There are no half measures for Alliance MIP. A peep into its past shows that the fund rarely fails to capitalise on market rallies, be it debt or equity. But the fund's overtly aggressive posture also makes its performance highly susceptible to market volatility.
First, the good bit. This fund has been one of the biggest income-earners in this category. The fund has generated annualised returns of 14.36 per cent since its launch in July 1999. That's not all. Even its three and five-year returns are right at the top of the category. The bad news, however, is that the recent equity and debt market volatility has badly tarnished its short-term performance report. The fund's year-to-date (till August 31, 2004) returns of negative 0.02 per cent places it at 19th position in a 26-member category. As you shorten the window further, the picture looks grimmer. Its six-month negative 1.25 per cent return gives it a rank of 32 out of 33 MIPs. Its three-month performance places it at 37th out of 39 schemes and its last month performance is the worst in a category of 41.
Is this really worrying? We would feel not, because this fund is meant only for those who have that kind of risk appetite. Its standard deviation of 0.65 is the highest in its category.
The fund has usually taken an above average interest rate bet, which helped it register the best performance in its category between Jan '01 and Mar '04, when interests rates were sliding. However, it is also the reason for the fund's poor recent performance (the yields had risen almost 150 basis points in a matter of three months). In response, the fund has reduced the average maturity of its holdings from a high of 5.09 years in May, '04 to 2.43 years by August-end. However, even that is way above the current category average of 1.5 years.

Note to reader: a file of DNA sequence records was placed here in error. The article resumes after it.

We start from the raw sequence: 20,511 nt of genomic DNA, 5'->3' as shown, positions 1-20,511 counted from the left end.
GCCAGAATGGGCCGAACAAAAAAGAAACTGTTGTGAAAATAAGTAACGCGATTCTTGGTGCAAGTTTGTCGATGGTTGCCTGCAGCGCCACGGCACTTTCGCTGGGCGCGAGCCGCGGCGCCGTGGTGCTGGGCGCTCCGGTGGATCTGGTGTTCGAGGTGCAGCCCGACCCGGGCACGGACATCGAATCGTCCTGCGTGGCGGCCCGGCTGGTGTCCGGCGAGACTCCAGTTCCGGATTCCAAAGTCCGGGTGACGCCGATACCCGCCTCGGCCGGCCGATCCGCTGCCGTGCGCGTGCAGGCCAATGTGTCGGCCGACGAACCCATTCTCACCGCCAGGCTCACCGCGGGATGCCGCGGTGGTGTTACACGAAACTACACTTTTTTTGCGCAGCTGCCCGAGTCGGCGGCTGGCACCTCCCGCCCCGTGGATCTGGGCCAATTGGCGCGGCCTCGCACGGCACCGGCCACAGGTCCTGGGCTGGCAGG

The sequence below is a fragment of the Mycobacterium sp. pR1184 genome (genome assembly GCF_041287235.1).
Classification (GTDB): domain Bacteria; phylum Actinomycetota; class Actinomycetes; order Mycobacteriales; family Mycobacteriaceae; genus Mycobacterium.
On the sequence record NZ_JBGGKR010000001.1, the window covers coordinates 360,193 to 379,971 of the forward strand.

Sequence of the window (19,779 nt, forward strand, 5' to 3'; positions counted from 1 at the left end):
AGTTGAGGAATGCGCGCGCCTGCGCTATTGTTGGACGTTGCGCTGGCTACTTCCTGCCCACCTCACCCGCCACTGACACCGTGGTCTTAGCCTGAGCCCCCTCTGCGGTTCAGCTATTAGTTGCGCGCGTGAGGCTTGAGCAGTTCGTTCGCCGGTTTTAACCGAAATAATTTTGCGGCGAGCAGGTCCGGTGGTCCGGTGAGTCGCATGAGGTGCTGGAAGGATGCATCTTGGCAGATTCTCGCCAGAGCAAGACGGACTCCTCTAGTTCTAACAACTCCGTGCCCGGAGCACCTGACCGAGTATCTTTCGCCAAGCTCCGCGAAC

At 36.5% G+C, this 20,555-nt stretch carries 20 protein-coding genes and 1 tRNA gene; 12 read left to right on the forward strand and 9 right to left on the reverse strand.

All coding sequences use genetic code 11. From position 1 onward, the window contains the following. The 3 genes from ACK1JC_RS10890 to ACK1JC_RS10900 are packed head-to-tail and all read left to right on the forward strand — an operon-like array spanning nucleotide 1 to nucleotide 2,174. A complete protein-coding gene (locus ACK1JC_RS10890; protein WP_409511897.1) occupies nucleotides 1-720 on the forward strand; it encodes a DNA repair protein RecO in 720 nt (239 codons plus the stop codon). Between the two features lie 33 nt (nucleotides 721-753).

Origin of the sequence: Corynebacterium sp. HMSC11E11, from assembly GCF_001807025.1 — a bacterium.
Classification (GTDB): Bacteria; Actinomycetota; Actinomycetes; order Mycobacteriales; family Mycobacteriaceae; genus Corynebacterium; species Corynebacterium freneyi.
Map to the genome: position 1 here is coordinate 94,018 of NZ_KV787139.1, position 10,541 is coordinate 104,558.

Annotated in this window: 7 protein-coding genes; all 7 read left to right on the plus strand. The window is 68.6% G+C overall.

The average credit rating of the fund's debt holdings had fallen to AA between June - July '04. However, the portfolio quality has improved in August and the average credit rating is back to AAA. Currently, of its 85.39 per cent holdings in debt, almost 55.7 per cent is in AAA/P1+/G-secs and a further 16.75 per cent is in cash. Its equity holdings form 14.61 of the corpus and is primarily large-cap oriented (61.3 per cent). It cashed in on the 2003 bull run, by investing 13.75 per cent of its equity between April '03 to Jan '04 and thus gained 18.14 per cent during this period.
So, if you have an appetite for high risk and a hunger for high returns then this is exactly what you are looking for. With this fund, thinking long-term is probably a better strategy.